To our knowledge, there has been no reported case of lithotricy on neobladder using exclusively semi-rigid ureteroscope through the MITROFANOF channel, the use of the ureteroscope offers the advantage of minimizing the risk of damaging channel continence mechanics by its low caliber, but could pose two technical difficulties:
A. The drainage of the irrigation fluid, in our case a discharge by vesical catheter 14FR once in the middle of the gesture was sufficient, also the large volume of the neobladder allowed to continue the lithotricy while keeping a good visibility.
B. The risk of mucosal lesion when multiplying the entries for recovery of fragments, some authors have chosen the use of an access sheath as solution [14]. In our patient the use of Dusting mode during lithotricy, minimized the number of entrances and exits and allowed the obtaining of sand and minimal fragments, but which slightly lengthened the duration of the surgery.

The use of a nephroscope [14] or a flexible cystoscope [15] has been described with the installation of an access sheath to maintain a continuous flow of irrigation but to the detriment of a larger caliber that may compromise the channel’s continence mechanism [16].


The endoscopic treatment of neobladder stones by rigid ureteroscope allowed a complete cleansing of lithiasis in our patient while avoiding the complications of percutaneous approach as well as those of open surgery.

Declaration of Patient Consent

We certify that we have obtained all appropriate patient consent forms. In the form the patient has have given her consent for her images and other clinical information to be reported. We have explained to the patient that her name and initial will not be published and due efforts will be made to conceal her identity, but anonymity cannot be guaranteed.


  1. Welk B, Herschorn S, Law C, Nam R (2012) Population based assessment of enterocystoplasty complications in adults. The J Uro 188(2): 464-469.
  2. Kisku S, Sen S, Karl S, Mathai J, Thomas RJ, et al. (2015) Bladder calculi in the augmented bladder: a follow-up study of 160 children and adolescents. J Pediatric Urol 11(2): 66.e1-6.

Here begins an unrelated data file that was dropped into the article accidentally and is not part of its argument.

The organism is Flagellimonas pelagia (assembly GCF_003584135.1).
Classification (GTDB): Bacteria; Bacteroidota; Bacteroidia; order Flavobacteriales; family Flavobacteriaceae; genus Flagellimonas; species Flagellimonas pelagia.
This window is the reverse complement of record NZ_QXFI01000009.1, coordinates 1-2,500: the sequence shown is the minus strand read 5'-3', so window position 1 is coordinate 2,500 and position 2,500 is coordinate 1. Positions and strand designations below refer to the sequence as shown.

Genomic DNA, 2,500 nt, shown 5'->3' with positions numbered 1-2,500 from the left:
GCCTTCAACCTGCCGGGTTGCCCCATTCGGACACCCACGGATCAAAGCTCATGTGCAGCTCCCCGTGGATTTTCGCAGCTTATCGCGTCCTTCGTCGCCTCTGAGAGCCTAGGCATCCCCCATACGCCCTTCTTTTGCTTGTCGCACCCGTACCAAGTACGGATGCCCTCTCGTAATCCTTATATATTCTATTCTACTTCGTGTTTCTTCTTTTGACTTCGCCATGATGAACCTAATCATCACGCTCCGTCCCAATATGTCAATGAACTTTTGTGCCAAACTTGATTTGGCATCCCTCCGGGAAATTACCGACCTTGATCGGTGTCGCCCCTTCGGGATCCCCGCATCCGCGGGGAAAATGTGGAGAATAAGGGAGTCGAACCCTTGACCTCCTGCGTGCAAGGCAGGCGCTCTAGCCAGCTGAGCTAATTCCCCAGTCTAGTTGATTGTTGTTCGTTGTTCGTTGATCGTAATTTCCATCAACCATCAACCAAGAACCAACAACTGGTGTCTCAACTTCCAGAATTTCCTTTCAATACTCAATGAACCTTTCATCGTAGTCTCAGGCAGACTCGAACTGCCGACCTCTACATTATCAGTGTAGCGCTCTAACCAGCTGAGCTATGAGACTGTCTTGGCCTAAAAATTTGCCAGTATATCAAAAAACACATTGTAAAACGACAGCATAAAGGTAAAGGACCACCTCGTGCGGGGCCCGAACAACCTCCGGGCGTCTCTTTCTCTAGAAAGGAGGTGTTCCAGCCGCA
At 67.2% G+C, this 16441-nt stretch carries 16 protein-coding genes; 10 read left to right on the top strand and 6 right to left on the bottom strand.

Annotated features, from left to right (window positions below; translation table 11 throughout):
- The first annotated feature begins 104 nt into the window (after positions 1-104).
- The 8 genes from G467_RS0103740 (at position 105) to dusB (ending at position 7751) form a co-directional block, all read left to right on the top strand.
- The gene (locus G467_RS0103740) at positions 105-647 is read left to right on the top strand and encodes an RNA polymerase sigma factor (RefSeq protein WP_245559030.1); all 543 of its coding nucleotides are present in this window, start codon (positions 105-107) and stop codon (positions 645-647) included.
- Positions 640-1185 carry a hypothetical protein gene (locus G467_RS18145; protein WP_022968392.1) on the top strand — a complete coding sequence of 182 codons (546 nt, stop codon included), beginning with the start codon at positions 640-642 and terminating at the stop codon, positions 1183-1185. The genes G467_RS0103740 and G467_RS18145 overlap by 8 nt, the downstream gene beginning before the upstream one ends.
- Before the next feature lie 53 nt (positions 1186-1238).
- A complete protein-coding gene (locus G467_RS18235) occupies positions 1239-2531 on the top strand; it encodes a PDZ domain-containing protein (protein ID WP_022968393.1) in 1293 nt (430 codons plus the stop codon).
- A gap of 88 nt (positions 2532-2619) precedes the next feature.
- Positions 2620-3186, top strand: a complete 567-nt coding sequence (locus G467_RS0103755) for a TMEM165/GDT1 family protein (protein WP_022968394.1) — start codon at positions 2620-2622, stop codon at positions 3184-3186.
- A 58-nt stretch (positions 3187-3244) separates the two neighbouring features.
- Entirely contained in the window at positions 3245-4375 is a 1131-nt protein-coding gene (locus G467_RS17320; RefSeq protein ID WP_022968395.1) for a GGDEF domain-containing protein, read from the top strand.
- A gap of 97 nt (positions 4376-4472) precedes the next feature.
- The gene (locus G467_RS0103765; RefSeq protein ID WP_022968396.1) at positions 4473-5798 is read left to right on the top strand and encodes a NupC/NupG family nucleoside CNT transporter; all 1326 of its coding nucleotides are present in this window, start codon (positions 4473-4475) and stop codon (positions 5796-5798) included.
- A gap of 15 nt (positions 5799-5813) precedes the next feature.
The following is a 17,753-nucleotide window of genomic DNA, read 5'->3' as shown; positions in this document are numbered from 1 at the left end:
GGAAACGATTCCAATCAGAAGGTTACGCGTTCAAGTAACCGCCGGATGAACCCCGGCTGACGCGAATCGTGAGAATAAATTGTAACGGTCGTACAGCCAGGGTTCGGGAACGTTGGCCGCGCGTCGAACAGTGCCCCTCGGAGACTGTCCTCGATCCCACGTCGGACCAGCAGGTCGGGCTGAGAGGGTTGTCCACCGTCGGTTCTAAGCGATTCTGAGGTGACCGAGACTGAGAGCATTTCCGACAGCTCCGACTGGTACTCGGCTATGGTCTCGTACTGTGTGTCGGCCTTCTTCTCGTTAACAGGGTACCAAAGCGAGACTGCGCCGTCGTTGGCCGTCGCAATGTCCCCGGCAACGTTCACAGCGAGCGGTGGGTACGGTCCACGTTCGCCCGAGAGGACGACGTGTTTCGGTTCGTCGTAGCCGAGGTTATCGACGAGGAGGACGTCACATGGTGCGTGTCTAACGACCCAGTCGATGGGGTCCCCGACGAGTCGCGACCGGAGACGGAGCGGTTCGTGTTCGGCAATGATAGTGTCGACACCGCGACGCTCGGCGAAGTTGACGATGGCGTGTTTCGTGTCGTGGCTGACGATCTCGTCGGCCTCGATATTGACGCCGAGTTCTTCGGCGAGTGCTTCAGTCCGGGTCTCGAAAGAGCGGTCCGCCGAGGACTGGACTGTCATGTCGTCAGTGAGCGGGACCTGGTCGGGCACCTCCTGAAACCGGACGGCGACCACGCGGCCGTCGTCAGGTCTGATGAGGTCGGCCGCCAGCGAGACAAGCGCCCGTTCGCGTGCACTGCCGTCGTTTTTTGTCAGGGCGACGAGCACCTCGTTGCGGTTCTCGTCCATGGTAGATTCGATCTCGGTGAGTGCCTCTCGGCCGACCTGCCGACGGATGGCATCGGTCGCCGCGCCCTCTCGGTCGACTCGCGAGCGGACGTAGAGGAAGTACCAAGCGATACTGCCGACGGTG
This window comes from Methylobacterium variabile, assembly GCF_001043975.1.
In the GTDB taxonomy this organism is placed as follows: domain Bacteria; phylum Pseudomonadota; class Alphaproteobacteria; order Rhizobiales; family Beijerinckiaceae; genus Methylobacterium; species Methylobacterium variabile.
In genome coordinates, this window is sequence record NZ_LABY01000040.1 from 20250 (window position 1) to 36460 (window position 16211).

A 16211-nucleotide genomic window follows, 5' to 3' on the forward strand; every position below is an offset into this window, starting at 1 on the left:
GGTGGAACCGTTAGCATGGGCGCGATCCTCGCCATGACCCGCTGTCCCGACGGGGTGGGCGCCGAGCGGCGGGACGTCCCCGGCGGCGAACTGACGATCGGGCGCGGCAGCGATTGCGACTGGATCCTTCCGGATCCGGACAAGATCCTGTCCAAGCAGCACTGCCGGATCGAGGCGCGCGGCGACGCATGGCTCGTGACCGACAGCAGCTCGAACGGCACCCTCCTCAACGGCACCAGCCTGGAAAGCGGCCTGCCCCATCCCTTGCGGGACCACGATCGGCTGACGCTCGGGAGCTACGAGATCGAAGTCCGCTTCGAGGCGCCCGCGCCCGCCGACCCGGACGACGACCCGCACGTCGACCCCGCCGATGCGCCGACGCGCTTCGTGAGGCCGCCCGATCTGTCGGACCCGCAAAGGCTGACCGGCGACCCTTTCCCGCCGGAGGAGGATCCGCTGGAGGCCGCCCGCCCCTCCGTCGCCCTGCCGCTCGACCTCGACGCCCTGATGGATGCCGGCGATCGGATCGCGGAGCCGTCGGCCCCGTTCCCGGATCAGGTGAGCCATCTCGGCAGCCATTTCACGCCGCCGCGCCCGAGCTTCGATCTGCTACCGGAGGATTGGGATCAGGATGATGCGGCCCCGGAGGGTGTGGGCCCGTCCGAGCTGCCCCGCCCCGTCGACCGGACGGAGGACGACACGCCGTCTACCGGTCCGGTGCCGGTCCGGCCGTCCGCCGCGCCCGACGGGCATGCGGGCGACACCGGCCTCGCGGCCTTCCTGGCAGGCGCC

3. Schlomer BJ, Copp HL (2014) Cumulative incidence of outcomes and urologic procedures after augmentation cystoplasty. J Pediatr Urol 10(6):1043-1050.
  4. Woodhouse CR, North AC, Gearhart JP (2006) Standing the test of time: long-term outcome of reconstruction of the exstrophy bladder. World J Urol 24(3): 244-249.
  5. Woodhouse CR, Robertson WG (2004) Urolithiasis in enterocystoplasties. World J Urol 22(3): 215-221.
  6. McDougal WS (1992) Metabolic complications of urinary intestinal diversion. J Urol 147(5): 1199-1208.
  7. Papatsoris AG, Varkarakis I, Dellis A, Deliveliotis C (2006) Bladder lithiasis: from open surgery to lithotripsy. Urol Res 34(3): 163-167.
  8. Kilciler M, Sümer F, Bedir S, Ozgök Y, Erduran D (2002) Extracorporeal shock wave lithotripsy treatment in paraplegic patients with bladder stones. Int J Urol 9(11): 632-634.
  9. Paez E, Reay E, Murthy LN, Pickard RS, Thomas DJ (2007) Percutaneous treatment of calculi in reconstructed bladder. J Endourol 21(3): 334-336.
  10. Hubsher CP, Costa J (2011) Percutaneous intervention of large bladder calculi in neuropathic voiding dysfunction. Int Braz J Urol 37(5): 636-641.
  11. Kronner KM, Casale AJ, Cain MP, Zerin MJ, Keating MA, et al. (1998) Bladder calculi in the pediatric augmented bladder. J Urol 160(3 Pt 2): 1096-1098.
  12. Miller DC, Park JM (2003) Percutaneous cystolithotomy using a laparoscopic entrapment sac. Urology 62(2): 333-336.
  13. Lam PN, Te CC, Wong C, Kropp BP (2007) Percutaneous cystolithotomy of large urinary-diversion calculi using a combination of laparoscopic and endourologic techniques. J Endourol 21(2): 155-157.
  14. Floyd MS, Sakalis V, Davies MC (2017) Mitrofanoff cystolitholopaxy and bladder biopsy using a mini-PCNL kit. J Clinical Urology 10(1): 36-38.
  15. Floyd MS, Stubington SR (2015) Mitrofanoff cystolitholapaxy: an innovative method of stone clearance in a hostile abdomen with an inaccessible urethra. Urol J 12(2): 2115-2118.
  16. Thomas JS, Smeulders N, Yankovic F, Undre S, Mushtaq I, et al. (2018) Paediatric cystolitholapaxy through the Mitrofanoff/Monti channel. J Pediatr Urol 14(5): 434.

© 2021 Adil Debbagh. This is an open access article distributed under the terms of the Creative Commons Attribution License , which permits unrestricted use, distribution, and build upon your work non-commercially.